Senator CHATAWAY - Surely my honorable friend knows perfectly well that the Bill contains various items, less so much out of the Trust Fund. I am not to be "gagged" by the honorable senator or anybody else when I am dealing with such items.


Senator Gardiner - I do not desire to " gag " the honorable senator, sir, but I should like to know whether he is in order in this line of discussion which he has followed since he began his address.


The PRESIDENT - The honorable senator is speaking on the general aspect of the financial question, and 1 understand that he is entering a protest against the method in which these Estimates have been framed - that is, the commitments of the Government.


Senator Gardiner - I could not connect them with the Bill.


Senator CHATAWAY - The Bill covers a number of re-votes, and also a certain amount of new expenditure. In some Departments no re-votes are shown. That is so in the case of the Post and Telegraph, Defence, Treasury, and External Affairs Departments ; but in the case of the Home Affairs Department there are re-votes to the amount of .£280,000. If we take the documents that have been handed to us, we can discover that during the last two years the Government have been accumulating money in the Trust Fund which is far in excess of the amount standing to the credit of the Trust Fund in previous years, and is far too large a sum to allow any Government to hold in its hand and be able to " monkey with " at pleasure.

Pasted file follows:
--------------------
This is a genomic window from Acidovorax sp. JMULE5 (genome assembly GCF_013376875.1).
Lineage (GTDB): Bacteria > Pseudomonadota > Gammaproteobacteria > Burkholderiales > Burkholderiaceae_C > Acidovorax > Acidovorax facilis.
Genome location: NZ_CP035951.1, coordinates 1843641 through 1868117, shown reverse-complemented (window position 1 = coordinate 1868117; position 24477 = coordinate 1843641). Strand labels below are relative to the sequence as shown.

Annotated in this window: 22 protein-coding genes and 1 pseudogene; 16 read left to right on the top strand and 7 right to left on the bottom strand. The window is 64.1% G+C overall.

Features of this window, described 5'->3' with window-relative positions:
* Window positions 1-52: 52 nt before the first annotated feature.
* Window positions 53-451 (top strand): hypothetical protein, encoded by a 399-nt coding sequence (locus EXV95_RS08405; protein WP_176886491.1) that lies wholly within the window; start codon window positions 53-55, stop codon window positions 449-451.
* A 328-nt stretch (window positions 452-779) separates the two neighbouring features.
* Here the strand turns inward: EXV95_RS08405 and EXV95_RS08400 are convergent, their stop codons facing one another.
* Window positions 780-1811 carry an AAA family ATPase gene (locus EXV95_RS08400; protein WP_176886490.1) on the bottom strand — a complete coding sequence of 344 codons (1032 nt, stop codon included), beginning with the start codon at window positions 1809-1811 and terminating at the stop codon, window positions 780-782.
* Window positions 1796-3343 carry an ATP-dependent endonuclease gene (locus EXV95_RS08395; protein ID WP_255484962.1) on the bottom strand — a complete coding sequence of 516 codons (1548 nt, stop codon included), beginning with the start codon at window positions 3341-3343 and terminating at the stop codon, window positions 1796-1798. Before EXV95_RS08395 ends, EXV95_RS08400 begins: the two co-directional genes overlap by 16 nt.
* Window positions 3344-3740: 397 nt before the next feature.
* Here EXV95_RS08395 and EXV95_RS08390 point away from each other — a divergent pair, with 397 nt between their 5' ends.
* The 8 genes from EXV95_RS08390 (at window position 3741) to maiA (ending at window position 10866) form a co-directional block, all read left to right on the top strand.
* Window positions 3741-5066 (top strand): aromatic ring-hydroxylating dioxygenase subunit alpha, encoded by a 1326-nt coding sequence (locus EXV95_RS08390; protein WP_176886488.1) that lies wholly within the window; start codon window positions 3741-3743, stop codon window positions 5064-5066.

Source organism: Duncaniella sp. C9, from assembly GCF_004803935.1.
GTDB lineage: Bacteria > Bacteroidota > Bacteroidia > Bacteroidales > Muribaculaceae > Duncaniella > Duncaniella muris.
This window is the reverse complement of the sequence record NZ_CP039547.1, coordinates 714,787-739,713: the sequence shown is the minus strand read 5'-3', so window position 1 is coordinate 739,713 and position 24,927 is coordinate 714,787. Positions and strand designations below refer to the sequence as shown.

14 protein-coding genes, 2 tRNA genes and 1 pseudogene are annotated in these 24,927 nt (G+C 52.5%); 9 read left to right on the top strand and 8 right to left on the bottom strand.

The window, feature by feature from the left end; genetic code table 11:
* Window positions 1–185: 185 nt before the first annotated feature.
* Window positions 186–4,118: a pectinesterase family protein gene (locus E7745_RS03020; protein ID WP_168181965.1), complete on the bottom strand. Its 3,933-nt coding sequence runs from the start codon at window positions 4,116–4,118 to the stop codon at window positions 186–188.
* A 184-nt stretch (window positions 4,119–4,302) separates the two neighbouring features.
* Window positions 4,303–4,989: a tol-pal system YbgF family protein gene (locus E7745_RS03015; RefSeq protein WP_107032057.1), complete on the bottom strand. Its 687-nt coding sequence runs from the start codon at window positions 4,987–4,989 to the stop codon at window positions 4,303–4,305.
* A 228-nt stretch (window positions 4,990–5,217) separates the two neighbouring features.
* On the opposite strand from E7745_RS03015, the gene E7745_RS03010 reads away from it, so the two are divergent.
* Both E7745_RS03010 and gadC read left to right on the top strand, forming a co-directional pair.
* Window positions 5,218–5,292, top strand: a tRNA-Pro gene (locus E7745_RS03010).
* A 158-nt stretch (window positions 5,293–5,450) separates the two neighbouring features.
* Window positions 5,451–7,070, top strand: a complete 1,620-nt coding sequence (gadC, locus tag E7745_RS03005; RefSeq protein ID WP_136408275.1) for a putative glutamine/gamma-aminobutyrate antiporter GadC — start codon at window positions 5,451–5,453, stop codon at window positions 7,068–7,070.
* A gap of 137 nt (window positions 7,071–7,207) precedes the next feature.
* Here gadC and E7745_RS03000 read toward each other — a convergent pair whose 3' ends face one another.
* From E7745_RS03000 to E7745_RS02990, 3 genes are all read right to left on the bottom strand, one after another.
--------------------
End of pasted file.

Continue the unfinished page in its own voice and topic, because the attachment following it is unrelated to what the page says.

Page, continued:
Senator Lynch - Does not Parliament direct what the Government shall do with the Trust Funds?


Senator CHATAWAY - No, and that is the whole trouble. It is quite possible for a Government to misapply a certain amount of the Trust Fund, and then, if it has the necessary majority in .Parliament, come down with an indemnifying Bill next session.


Senator Gardiner - If a Government spent money illegally we should not indemnify them.


Senator CHATAWAY - Did not the present Prime Minister take money out of the Trust Fund at the latter end of the year 1910, and bring down an indemnifying Bill in the next session?


Senator E J RUSSELL (VICTORIA) - Why?